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Lawmakers in Connecticut are considering a bill that would change the way police officers and other emergency personnel are covered by workers' compensation, and the law enforcement unions are urging them to pass it. Both local and state police support the change.

The bill would provide workers' compensation coverage for emotional injuries that officers suffer in the line of duty. Though it would not be limited to Post Traumatic Stress Disorder, PTSD is one of the most well-known examples of these types of injuries.

An Overdue Change

Those who support the bill say that it's overdue and that the coverage is badly needed. A public hearing last week gave them a chance to show their support, and many officers turned up to back the bill. News conferences are planned by the Connecticut State Police Union and Council 4 AFSCE members to drum up even more support.

There has been push-back from those who don't want the bill passed into law. Their main concern appears to be the financial side of the proceedings, saying that expensive medical claims for PTSD and other emotional issues could be so costly that the towns and cities in Connecticut simply can't afford it.

Common Issues with PTSD

The expanded coverage could help pay for treatments for a vast array of injuries that, though not always as obvious as physical injuries, can require professional assistance. According to the Mayo Clinic, common PTSD symptoms include flashbacks and recurring memories, depression, nightmares and distressing dreams, further emotional distress when other events trigger these memories, an inability to talk about the event, mood changes, outbursts of anger, and much more. PTSD has even been linked to suicide.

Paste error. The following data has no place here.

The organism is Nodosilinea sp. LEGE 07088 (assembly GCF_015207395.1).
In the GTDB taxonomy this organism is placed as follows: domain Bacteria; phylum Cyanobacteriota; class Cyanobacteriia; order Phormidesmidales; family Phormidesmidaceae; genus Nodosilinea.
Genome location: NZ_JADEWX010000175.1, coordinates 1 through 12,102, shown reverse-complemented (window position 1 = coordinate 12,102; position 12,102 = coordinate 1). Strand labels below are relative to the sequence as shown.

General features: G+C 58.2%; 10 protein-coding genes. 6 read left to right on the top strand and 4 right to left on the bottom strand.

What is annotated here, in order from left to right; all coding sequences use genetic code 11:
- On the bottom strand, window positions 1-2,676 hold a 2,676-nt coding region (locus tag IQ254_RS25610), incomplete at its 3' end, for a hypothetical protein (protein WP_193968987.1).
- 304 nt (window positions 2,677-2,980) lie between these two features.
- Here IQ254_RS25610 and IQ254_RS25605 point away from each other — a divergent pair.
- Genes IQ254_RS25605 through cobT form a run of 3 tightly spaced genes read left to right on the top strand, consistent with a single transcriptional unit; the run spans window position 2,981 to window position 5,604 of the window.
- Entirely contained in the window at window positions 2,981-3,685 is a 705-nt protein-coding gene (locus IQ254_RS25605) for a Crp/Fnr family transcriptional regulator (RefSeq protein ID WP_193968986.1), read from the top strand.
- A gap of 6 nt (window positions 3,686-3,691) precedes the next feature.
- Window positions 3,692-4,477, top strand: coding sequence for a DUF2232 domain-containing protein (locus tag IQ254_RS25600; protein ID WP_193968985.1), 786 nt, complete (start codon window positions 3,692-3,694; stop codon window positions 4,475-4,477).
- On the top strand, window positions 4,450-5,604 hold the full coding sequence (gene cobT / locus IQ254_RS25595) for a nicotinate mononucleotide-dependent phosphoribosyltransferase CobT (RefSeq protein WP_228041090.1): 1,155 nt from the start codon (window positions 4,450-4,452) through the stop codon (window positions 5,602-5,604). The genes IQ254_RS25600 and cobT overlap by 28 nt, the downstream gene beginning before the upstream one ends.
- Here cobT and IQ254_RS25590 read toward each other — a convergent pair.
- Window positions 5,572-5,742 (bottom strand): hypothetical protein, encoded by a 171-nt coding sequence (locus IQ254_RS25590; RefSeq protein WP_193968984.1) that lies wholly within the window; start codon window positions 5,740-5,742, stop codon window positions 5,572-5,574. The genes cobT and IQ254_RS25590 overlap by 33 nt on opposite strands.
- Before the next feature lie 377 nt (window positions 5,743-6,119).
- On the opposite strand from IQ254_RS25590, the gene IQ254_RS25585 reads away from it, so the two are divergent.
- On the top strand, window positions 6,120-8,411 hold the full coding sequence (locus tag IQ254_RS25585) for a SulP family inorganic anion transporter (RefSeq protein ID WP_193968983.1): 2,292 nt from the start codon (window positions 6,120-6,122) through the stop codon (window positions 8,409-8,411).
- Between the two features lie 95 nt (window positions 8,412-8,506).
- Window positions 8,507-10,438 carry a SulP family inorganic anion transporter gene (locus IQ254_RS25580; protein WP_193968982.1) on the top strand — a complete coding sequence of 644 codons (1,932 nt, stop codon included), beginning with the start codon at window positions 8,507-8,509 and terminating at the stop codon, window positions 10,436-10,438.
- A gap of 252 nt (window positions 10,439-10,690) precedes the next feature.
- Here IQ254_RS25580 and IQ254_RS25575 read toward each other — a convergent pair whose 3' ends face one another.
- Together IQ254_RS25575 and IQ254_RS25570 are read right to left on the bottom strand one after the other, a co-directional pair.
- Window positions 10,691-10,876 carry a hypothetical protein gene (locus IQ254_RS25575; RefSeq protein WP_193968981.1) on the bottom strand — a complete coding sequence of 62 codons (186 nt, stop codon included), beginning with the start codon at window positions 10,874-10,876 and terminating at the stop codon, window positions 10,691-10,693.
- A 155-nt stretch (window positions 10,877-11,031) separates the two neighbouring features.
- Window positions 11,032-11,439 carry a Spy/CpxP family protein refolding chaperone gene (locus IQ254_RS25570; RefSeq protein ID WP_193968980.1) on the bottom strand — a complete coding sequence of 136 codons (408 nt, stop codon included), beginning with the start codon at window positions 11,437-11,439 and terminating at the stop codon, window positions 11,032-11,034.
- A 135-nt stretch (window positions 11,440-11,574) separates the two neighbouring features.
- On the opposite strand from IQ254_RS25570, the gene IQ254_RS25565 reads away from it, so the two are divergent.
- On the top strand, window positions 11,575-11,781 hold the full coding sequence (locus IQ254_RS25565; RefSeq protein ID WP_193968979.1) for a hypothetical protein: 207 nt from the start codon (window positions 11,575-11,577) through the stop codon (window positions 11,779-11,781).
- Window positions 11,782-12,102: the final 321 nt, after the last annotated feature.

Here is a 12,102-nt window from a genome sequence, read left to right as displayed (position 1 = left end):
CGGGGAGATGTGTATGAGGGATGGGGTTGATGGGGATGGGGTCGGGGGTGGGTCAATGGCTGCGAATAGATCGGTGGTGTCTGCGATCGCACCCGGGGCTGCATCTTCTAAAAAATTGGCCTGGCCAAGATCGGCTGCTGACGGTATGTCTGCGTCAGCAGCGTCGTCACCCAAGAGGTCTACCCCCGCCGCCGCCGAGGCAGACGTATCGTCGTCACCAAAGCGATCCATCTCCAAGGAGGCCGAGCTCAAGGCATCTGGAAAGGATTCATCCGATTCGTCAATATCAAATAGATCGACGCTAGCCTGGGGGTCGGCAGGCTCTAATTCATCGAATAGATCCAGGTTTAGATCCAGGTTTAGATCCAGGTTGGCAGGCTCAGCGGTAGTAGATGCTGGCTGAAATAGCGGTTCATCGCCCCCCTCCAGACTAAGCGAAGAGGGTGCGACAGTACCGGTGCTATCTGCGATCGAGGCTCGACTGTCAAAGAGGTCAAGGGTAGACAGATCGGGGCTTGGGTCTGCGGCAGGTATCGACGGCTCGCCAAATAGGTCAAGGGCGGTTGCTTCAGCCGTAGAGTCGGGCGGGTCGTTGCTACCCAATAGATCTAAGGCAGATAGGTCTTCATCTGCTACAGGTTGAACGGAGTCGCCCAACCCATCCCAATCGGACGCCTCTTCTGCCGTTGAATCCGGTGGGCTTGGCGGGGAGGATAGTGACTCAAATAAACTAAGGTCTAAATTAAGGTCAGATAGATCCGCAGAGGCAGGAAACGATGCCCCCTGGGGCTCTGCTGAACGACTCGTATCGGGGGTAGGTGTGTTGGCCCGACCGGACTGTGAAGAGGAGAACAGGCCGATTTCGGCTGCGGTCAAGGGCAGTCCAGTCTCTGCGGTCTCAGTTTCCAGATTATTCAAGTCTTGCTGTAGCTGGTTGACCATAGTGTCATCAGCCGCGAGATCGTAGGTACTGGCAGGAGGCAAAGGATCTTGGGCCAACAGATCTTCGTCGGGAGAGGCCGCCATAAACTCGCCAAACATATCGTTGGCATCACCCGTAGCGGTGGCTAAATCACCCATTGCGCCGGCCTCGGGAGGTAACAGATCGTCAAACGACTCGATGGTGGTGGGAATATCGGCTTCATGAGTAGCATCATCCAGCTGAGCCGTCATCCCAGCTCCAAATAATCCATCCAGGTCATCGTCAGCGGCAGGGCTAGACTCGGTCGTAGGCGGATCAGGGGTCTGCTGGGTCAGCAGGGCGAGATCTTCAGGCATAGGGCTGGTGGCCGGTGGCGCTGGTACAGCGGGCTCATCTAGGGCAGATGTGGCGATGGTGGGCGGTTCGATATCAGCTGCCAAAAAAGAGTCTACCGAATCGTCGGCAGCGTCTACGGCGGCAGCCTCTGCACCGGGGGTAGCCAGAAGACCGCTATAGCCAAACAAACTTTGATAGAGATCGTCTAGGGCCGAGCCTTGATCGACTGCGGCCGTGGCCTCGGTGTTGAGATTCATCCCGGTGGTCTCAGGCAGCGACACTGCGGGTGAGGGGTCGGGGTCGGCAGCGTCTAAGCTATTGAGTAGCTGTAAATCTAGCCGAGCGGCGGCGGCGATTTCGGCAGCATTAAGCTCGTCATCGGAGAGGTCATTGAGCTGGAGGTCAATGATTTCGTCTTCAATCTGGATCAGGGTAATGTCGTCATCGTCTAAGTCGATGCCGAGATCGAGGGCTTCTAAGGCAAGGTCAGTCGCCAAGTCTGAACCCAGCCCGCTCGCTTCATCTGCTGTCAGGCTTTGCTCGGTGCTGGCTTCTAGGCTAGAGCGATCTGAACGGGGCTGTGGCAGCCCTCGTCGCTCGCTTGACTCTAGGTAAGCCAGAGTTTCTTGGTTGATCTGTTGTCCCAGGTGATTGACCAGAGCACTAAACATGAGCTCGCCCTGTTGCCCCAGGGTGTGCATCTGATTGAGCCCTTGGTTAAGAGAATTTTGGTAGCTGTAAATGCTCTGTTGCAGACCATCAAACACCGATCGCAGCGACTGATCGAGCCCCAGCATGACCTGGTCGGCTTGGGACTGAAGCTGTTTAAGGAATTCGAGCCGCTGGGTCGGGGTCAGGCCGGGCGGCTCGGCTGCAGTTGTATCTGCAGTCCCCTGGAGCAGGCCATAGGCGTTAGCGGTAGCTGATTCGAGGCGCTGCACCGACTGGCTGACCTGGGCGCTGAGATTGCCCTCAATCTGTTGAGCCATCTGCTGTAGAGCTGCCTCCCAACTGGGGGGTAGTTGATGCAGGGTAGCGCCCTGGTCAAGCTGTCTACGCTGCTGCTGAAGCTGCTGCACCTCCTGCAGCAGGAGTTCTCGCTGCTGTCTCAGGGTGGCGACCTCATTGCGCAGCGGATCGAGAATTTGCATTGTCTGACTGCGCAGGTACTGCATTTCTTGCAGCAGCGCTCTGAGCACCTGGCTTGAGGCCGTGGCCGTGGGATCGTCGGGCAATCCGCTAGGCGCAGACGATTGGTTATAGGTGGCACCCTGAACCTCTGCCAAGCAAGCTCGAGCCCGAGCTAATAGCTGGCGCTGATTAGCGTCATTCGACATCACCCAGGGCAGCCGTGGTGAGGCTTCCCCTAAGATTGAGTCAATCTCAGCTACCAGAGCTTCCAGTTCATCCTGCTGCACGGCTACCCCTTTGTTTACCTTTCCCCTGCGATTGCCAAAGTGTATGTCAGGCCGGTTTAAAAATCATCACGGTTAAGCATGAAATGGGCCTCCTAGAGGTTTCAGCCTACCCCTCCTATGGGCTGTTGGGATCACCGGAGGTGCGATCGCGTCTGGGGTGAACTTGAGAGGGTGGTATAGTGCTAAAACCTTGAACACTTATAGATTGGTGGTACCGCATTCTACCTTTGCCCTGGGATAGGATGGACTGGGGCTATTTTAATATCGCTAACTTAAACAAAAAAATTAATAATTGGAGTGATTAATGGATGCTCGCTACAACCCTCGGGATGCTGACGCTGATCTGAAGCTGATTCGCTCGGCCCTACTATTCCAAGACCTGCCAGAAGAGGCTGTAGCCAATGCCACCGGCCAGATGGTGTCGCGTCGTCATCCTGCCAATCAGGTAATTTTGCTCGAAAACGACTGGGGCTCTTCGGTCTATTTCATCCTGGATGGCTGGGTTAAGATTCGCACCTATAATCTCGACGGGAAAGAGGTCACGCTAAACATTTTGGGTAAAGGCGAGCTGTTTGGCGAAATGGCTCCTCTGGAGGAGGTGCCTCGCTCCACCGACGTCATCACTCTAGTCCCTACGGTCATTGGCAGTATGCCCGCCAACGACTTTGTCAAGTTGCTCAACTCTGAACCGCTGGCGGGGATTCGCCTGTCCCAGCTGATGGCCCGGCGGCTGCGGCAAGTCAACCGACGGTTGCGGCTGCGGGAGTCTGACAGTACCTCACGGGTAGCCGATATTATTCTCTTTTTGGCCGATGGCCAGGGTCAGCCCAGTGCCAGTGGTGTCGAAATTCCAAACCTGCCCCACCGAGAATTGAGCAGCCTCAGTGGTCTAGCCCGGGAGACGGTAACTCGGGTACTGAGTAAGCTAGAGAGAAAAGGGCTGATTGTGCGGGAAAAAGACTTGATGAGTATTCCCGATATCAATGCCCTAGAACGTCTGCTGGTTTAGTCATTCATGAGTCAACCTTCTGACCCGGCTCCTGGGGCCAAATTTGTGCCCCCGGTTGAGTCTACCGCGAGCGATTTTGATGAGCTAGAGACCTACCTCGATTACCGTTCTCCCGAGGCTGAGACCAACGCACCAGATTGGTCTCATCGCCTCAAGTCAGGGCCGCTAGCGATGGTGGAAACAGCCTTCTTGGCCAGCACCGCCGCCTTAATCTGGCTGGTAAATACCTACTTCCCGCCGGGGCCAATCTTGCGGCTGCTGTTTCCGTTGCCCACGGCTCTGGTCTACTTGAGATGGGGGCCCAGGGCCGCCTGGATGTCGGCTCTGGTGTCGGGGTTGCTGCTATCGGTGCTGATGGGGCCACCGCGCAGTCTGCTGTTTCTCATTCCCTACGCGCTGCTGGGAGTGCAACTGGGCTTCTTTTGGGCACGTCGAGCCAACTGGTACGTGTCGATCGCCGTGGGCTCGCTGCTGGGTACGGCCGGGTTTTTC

Future Changes

It is unclear if the bill will pass and become a law, but it is obvious that it has strong backing from the unions that would be directly impacted. It's important for those working in law enforcement and related industries to keep an eye on the bill in the future, as it being passed into law could drastically expand workers' compensation rights across the state. Even if this change was not retroactive, it could alter financial compensation and available services for future cases.

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